So here are my tips on living with Rosacea. Not everything will work for everyone, but give it a whirl:Visit http://www.malinandgoetz.com/ to read the above in it's original format on their blog, and also to shop online!
- If you don’t care for your skin, it will not get better. Get thee to a dermatologist! (Not a cranky old dude, though.
- Cleansing and gentle moisturizing are key — Malin + Goetz Grapefruit Face Cleanser and the fabulous Vitamin E Moisturizer work well together and are light and fresh.
- Cleansing with lukewarm water with clean hands and no washcloth has worked well for me – even the finest Egyptian cotton isn’t soothing when you are rubbing it all over sensitive skin.
- If you wear makeup: — after many trials (and tribulations) I’ve found that cosmetics that use minerals or the most natural possible ingredients work best to both mask Rosacea, as well as not promote flare-ups.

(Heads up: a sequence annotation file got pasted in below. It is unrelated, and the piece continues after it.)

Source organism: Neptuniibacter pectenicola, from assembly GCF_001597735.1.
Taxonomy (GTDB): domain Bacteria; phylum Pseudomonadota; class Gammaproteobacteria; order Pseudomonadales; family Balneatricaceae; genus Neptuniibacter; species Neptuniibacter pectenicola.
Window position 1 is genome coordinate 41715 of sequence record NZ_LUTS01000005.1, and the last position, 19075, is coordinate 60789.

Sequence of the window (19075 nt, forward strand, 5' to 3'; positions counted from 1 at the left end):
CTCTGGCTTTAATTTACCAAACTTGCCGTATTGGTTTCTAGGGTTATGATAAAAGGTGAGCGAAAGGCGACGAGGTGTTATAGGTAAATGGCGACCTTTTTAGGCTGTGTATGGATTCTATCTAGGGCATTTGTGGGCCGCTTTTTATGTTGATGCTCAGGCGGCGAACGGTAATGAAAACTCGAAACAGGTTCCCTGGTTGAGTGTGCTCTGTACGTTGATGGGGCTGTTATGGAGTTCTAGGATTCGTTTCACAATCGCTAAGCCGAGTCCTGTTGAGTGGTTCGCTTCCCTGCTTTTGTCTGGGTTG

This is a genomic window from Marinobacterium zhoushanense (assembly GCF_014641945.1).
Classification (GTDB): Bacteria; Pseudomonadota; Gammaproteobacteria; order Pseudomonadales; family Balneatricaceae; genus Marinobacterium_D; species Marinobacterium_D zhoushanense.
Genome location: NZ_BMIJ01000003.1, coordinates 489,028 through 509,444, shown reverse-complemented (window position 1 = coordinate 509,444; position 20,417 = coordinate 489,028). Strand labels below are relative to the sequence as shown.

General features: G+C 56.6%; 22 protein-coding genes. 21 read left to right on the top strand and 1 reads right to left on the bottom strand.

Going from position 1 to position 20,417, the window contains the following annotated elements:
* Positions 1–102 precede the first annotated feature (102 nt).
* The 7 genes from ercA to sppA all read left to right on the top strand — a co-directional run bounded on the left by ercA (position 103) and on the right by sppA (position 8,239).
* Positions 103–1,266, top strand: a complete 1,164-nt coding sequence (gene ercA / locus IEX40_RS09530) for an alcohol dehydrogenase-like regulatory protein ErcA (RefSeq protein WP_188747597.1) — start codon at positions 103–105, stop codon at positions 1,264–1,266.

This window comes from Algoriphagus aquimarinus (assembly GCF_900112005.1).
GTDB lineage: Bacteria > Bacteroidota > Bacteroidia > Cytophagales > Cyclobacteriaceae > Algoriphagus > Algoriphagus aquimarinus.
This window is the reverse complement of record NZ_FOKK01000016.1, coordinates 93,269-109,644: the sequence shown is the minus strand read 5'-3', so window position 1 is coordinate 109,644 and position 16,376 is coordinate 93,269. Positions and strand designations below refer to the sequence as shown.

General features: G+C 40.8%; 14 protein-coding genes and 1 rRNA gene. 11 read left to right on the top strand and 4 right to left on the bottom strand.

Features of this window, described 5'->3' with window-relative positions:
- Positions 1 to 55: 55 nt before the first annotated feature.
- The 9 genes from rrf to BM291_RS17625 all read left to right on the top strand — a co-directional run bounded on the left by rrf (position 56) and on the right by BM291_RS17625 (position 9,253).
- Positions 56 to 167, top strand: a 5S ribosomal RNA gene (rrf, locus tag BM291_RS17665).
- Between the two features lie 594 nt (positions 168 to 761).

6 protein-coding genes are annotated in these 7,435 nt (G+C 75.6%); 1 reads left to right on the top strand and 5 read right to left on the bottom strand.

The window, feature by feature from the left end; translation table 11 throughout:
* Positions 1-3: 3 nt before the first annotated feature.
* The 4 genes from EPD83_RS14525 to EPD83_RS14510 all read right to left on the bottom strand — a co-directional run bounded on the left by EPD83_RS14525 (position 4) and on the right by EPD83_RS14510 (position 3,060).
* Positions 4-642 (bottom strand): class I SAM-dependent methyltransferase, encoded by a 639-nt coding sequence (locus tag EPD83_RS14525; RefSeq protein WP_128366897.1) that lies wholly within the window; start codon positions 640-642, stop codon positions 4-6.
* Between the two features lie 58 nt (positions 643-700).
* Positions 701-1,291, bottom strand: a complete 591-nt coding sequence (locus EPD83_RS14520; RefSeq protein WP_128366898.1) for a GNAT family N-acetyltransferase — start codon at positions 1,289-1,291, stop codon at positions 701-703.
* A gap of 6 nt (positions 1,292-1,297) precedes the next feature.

- SPF, baby! With as little grease as possible.
- What you use on your hair and hands can have an effect on the skin on your face. Think about it — the products you use in the shower to wash your hair come streaming down your face when you rinse. If there are a ton of chemicals or a trigger ingredient, it can cause a flare-up. Once I switched to a more natural shampoo + conditioner (by guess who?) I noticed a wonderful difference.
- Drink lots of water. Doesn’t every helpful list include this? Well, it appears there for a reason.
- If you do use cosmetics, don’t go to sleep in them! Wash that face! Same thing if you’ve worked out.
- Find a gentle laundry detergent — especially for your pillowcases! And change them more than once a week if you are having a breakout or particularly oily day. And if those pillows are old, break down and treat yourself to some new ones.
- Realize that you are more than your worst skin day – you’re gorgeous, and you deserve to take good care of your face. It’s the only one you’ve got!”
Posted by christy myers baxter at 12:15 PM